Says me who feels incredibly guilty that hubby is currently fixing all my bookkeeping mistakes. My poor hubby! My poor accountant!

Over and out from your favourite hypocrite

Clare

 

 

PNG Here I Come

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Morning!/Afternoon!

How are you? I hope your weekend was fun and relaxing. Mine was – interesting!

I was sitting in church listening to my Dad (a Pastor) preach. He was delivering a point about how we must be available for God. How we must be in a position to hear God and do what he wants us to do. Like Mary, when she was chosen by God to bear his Son. Of all in her generation, what was it about her? There would have been many things, but one of them was her response “Let it be done to me according to your will.”

Now, it was a good point to start off with. Then came this clanger:

“God pinned Clare down and she wrote this book – The Shadows Where We Walk. It was a big job but she did it. She was available to God! Now, in PNG, it is taking off and the younger generation are really getting inspired by the word. So Clare is going to PNG for a youth conference in September…oh, I haven’t asked her yet. But she’ll go.”

Gasp! It sure was news to me! How wonderful to hear that Shadows is inspiring people overseas! Especially young people who perhaps had been struggling to understand the spirit world that exists around them and over them. That bit, I was thrilled about! Travel, I am also thrilled about. Dear friends of ours live in Port Moresby and are in government over there so the team that goes with me will be well protected. One of my best friends is also from PNG. We were lucky enough to steal her when she married another one of my friends and moved to Australia.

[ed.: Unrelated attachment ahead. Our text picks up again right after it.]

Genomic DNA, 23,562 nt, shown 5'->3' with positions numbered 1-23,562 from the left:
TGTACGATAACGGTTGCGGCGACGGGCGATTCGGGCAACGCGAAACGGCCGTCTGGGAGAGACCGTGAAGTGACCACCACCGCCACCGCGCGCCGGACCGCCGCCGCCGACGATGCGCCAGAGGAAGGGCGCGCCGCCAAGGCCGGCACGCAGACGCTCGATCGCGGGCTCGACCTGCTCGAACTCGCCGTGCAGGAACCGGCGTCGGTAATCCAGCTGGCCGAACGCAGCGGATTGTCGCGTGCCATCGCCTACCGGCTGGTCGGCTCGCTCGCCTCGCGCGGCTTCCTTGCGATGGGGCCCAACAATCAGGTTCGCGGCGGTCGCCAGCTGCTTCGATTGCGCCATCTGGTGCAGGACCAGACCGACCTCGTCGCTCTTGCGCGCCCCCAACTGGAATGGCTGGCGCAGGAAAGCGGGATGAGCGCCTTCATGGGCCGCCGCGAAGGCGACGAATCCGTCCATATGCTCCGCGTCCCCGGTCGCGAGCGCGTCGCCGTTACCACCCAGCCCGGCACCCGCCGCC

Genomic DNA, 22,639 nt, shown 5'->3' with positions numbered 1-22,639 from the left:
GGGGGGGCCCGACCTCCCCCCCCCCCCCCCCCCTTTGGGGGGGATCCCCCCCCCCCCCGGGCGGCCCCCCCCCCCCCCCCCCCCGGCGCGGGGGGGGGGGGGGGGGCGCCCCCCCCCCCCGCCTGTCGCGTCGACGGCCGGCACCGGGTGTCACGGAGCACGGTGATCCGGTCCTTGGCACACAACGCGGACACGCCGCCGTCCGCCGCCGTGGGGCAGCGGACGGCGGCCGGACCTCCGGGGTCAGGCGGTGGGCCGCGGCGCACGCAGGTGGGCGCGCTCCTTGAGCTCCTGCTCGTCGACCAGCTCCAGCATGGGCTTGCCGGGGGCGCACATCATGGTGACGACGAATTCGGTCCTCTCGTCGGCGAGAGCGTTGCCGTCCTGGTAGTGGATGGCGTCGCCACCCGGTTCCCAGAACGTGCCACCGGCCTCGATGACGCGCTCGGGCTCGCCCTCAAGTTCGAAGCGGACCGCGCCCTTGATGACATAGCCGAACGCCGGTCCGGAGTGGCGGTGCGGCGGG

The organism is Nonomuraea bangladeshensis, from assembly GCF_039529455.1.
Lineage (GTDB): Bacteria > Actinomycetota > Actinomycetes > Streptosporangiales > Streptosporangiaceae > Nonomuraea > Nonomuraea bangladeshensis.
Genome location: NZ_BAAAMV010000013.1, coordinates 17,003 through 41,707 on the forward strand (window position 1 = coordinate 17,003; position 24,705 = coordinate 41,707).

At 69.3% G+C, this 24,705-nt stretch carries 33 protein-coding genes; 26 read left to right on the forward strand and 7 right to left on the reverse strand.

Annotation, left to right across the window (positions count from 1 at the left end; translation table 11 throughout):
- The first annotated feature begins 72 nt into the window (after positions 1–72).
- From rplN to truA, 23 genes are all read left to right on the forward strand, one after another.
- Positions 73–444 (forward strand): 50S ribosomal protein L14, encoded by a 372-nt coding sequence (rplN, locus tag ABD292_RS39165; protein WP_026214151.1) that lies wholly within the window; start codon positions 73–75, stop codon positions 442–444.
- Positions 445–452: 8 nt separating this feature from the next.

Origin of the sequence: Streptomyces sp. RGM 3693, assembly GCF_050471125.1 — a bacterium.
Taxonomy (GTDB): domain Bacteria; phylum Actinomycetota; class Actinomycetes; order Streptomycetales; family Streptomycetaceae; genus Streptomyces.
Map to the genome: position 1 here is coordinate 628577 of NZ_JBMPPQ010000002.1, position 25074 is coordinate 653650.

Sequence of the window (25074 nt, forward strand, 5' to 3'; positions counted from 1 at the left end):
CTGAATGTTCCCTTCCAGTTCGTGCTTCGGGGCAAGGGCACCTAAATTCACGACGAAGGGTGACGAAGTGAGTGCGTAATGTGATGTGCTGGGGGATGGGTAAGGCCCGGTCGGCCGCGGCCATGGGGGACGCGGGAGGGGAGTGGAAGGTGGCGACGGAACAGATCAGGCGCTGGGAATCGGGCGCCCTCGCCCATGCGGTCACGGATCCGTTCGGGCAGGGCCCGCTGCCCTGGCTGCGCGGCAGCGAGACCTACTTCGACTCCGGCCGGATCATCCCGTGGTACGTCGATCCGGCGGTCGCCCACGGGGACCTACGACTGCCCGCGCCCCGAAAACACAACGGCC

The thing I am nervous about is speaking at a youth conference. It’s already spinning around in my head and will be until the event plays out. But after listening to that message about being available for God – I can’t exactly say no, now can I?

Bring on the adventure I say! Woohoo!

P.S. So who wants to come to PNG in September? It’s gonna be epic

 

…And Uni’s Back

 

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It had to happen eventually. School holidays would have to end. I would have to stop living my idyllic life of the follow routine:

– Coffee

– Write Book A for a few hours

– Lunch

– Write book B for a few hours

– Think about housework

– Forget about housework

– Eat and enjoy life

It’s over now. Uni is back. So now Book B is likely to suffer for a few weeks while I finish the last two units of my Grad. Dip in Professional Writing and Editing. It was a Masters in Communications, but I realised that my dream of getting a Master degree was getting in the way of my dream of finishing the Trilogy I’ve just started.

So I am thinking about finishing it for four years – and then I might or might not. But for now a Grad Dip is fine.

Balancing all these different aspects is interesting and I am sure that writing on book b will grind to a halt during assignment time, but for now its working out okay.

One of my uni subjects is the second of a fiction writing pair and its super interesting – writing exercises are paired with technical stuff and some questions about why we write. One really interesting question was asked this week though:

What do you wish someone would write a book about? Is that person you? Why or why not?

How interesting is that? I started typing out the book I wish someone would write and then asked myself the next two questions – seriously interesting.

What do you think? What book do you think someone should write?